Friday, 21 May 2010

Will we won’t we

TO cut or not to cut that is the question – alas our poor Finance Minister Sammy Wilson and his Executive chums are faced with a dilemma. For new PM David Cameron has offered a deferment or maybe a partial deferment to the slash and burn cuts that everyone has feared since the recession bit deep.

Now, it would be nice if we could all decide not to implement the cuts, but as always in any dealings with the Treasury there is a catch.

This time the catch is like the buy now, pay later deals beloved of many a furniture salesman.

If NI plc doesn’t tighten the purse-strings in this current year then the cuts could be double next year.

Sammy has already warned that there are cuts coming down the line no matter what the budget settlement is, and that in-year schemes to re-distribute unspent money will instead go back to UK Government coffers. But the real consideration is what happens with the Assembly election less than a year away.

The obvious solution would be to introduce the fair/unfair [delete as appropriate whether you have income below/above £100,000] water charges.

That would be a conversation worth listening into round the Executive table; or rather the lack of conversation.

Being nice people all round, Tories, DUP, UUP, Sinn Féin, SDLP, and Alliance members don’t want to introduce ‘cuts’ in the public sector, but rather are intent on boosting the private sector.

Their cunning plan is to insist on efficiency savings. Every Minister and public sector chief executive has been at pains to say things such as “no compulsory redundancies”. Of course, we’re not cynical, but let’s look at that statement in an analytical, rather than cynical manner. If there are no compulsory redundancies there are re-deployments or even voluntary redundancies. If such measures are taken (no doubt with a recruitment freeze too) then the money may be saved, but what about the services.

People, generally can’t help getting sick (and we are an ageing population), children can’t help but need to go to school, fires do not spontaneously put themselves out and roads that fix their own potholes are still on the design board. And, the automated dole office has not been approved for operation.

So brace yourselves people - whether now or later, the end is nigh!

Education – fights go on

WARS and rumours of war continue unabated in the education sector. In a strange week or so, there has been good news, bad news and no news.

To recap for those whose attention span cannot keep pace with the twists, turns and other diversions along the way…

Good news for Whitehouse Primary School pupils! The Minster that said yes, then no, is saying yes and work on a new building starts soon.

Good news for Pre-School funding, some more money coming downstream where previously there was only a trickle.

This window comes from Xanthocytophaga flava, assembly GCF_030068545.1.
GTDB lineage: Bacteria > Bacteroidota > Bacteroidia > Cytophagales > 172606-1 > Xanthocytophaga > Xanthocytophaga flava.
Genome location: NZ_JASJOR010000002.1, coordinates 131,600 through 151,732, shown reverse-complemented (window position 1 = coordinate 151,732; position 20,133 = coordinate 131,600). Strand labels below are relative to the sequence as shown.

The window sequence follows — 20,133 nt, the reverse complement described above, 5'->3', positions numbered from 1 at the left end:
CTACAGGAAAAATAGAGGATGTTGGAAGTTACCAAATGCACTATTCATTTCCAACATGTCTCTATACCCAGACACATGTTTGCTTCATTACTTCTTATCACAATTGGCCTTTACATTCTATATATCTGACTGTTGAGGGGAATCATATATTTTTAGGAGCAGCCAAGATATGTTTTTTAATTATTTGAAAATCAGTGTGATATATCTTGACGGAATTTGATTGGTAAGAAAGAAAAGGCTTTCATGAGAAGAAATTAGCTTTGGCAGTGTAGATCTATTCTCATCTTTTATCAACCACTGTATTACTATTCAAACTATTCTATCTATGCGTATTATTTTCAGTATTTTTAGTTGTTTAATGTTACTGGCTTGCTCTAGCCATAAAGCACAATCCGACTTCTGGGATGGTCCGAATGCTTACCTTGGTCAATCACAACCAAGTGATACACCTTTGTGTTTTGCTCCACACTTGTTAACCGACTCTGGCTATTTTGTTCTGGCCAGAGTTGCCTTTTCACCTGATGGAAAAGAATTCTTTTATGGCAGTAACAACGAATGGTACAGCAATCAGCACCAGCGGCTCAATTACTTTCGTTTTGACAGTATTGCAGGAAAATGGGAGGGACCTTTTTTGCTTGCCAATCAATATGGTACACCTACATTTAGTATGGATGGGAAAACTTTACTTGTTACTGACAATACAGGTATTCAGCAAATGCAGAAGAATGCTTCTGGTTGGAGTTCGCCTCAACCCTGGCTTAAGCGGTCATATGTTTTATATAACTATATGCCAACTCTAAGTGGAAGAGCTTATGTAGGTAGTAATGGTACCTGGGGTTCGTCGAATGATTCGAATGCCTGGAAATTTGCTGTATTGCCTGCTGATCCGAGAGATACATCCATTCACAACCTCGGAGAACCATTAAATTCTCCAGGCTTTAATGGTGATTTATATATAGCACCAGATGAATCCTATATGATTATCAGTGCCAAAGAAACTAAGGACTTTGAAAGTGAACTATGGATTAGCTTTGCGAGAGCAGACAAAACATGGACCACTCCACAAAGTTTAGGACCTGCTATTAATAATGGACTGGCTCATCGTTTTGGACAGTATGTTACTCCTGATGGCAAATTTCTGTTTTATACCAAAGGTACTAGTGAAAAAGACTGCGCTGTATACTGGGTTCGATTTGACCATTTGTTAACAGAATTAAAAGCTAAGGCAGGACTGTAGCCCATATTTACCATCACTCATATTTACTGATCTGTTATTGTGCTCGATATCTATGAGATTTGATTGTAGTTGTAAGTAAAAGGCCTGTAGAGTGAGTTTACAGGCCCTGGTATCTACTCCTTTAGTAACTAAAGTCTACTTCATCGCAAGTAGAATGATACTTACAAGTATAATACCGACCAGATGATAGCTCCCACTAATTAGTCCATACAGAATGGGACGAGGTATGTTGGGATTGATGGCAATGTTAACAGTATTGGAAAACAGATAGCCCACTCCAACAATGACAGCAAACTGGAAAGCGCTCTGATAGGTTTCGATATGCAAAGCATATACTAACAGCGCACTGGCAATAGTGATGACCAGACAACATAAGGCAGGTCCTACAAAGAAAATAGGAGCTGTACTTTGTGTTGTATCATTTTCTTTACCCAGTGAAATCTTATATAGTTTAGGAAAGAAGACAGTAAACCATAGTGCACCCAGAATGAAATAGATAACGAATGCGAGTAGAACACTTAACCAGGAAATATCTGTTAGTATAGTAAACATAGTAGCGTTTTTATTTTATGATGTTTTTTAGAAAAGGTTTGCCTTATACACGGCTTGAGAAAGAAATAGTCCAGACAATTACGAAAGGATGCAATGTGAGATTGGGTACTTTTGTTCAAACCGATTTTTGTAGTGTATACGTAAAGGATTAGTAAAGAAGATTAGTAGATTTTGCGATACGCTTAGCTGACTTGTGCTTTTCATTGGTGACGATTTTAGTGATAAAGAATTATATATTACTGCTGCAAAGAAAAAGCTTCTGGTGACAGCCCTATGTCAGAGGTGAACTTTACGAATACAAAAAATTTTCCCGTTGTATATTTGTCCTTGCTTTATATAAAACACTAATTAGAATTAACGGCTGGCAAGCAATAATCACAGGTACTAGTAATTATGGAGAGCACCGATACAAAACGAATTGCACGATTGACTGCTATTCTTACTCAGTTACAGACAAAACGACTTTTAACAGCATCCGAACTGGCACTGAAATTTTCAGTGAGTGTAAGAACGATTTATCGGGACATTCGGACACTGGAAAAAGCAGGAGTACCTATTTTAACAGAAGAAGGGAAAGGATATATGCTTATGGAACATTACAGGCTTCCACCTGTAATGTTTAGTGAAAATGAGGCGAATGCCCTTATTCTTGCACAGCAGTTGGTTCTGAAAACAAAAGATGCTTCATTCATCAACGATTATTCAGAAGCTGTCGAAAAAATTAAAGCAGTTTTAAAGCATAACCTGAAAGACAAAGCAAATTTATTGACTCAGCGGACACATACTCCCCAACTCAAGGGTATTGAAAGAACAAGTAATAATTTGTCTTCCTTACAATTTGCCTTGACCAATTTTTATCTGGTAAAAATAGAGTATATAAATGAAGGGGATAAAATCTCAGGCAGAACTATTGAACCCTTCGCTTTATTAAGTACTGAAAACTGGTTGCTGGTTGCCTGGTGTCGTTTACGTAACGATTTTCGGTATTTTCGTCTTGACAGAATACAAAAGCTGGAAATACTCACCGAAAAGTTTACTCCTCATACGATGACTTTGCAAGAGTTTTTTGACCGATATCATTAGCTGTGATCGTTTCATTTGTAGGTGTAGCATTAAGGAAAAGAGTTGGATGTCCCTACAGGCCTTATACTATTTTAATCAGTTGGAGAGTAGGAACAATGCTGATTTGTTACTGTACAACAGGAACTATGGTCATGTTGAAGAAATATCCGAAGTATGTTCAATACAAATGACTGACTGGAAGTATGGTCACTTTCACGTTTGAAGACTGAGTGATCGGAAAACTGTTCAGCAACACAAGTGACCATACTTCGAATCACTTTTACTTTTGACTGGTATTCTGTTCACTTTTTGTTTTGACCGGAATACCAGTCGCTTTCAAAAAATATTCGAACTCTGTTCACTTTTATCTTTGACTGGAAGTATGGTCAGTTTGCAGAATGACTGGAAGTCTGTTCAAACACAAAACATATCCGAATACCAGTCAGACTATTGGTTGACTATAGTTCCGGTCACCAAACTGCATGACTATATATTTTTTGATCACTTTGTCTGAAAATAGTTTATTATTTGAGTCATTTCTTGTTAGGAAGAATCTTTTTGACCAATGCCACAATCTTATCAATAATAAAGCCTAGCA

Bad news for ICAN Centre for children with speech, language and communication disability as the blame game continues between Ministers.

Bad news for capital projects that are awaiting the green light…

And no news over the Transfer debacle: yes for years upon years the serried, assembled ranks of MLAs and ne’er do wells that occupy their own particular moral high ground on education cast dispersion at the illiterate heathens that are on the other side of the debate.

In the latest non-development some, but not all MLAs paid – well it says ‘commissioned”, but that is paid by any other name – educational “experts” to produce the latest in several trillion reports on the transfer from primary to post-primary school.

Scandinavia forestry experts are anticipating a global crisis as paper stocks are depleted through the sheer demand for reports, counter-reports and meta-analysis of reports into the Northern Ireland post-primary transfer arrangements.

Manchester City is denying that it will make an offer before the summer transfer window closes.

Maze mystery

DOING nothing can cost a heck of a lot of money. An Assembly question from the Alliance’s Trevor Lunn this week revealed that the cost to the taxpayer – that is you, me and almost the rest of the population – of the largest vacant property in the civilised world has been £12.5m.

Even if you take out the £5m spent decontaminating the Maze site that still leaves £7.5m of diddly squat, nothing, nada and little else done on the huge site outside Lisburn…

The former jail is a testament, not to the former prisoners, not to the former prison officers, and not even to those whose lives ended within the walls of the Maze.

Instead, it is a testament to the complete and utter failure of 108 people and their appointed Ministers to get off their proverbial rear ends and make a decision without the need for consultant reports, feasibility studies, and general stalling exercises.

The trivial nature of some of the arguments for and against assorted developments would shame a primary school child – and mingled amidst it all is the mire of sectarian stupidity.

Here are the three decisions that need to be made:

· Decision one – sell it or keep it

· Decision two – keep it then agree to do something with it

· Decision three – do something useful with it, or split it into lots of useful wee bits.

Just make a decision!

Arise…sorry meant step aside Sir Reg

SIR Reg took the decision that realistically everyone expected when he announced that the UUP would have a new head honcho by the time the party’s autumn conference rolls around.

Betting has opened already with the list of supposed contenders expected to approach half the UUP Assembly team when summer ends.

But the main thing getting political commentators knickers knotted is whether the UUP/Tory joint project continues.

Political anoraks will already be calculating whether there will or will not be additional quotas in the Assembly election if the uneasy marriage continues. Either way, we understand the two party leaders are still behind the project. As for the party rank and file…